Sammy Mountjoy, the narrator and protagonist, a well-known artist who has risen from abject poverty through his talents. In the novel, he is not concerned about his rise to fame, instead recounting his moral and spiritual development. He finds such development not in the gradually unfolding events of his life but in certain specific moments, recounted as memories. The most significant of such moments is when he lost his innocence and thus the freedom of choice; further, he took on guilt and experienced the bondage of the will. He feels his life is therefore divided into a before and an after. The before consists of his school life. The after begins at his high school graduation, which therefore becomes a graduation into slavery, a slavery that lasts up to his experience of despair in a cell of a prisoner-of-war camp. He owns this part of his life and feels guilt for it, even though he recognizes that he could have lived no other way. This prison experience has symbolically broken the prison of his own self-centeredness, so he can perceive the glory of life. This is where he is living as he writes the book. He realizes that others, like Beatrice, are trapped as a result of his past, and he must continue to bear responsibility.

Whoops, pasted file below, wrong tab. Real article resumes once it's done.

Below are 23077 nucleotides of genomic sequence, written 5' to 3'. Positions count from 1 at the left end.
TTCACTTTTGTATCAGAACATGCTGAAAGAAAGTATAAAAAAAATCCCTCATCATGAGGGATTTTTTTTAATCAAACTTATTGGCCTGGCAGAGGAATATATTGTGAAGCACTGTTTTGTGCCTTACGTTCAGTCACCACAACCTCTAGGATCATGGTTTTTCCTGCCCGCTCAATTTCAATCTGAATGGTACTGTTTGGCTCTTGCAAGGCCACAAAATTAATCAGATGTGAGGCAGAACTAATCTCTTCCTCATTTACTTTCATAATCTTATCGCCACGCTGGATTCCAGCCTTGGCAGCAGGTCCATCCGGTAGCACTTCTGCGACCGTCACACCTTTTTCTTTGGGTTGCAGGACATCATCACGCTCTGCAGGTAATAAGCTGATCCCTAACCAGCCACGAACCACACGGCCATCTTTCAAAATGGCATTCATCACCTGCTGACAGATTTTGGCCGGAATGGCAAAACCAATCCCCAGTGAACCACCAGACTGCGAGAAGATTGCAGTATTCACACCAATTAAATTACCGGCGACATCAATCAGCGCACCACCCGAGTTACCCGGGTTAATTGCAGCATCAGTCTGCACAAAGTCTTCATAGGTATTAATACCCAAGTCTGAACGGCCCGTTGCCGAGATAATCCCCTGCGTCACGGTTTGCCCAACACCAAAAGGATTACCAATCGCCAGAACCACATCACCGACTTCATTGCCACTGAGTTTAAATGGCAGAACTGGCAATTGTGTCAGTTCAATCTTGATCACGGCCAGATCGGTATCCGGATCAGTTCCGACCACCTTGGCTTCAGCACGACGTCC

Beatrice Ifor, the daughter of respectable shopkeepers. She attends Sammy’s high (grammar) school and then trains to be a teacher near Sammy’s art college in...
(The entire section is 557 words.)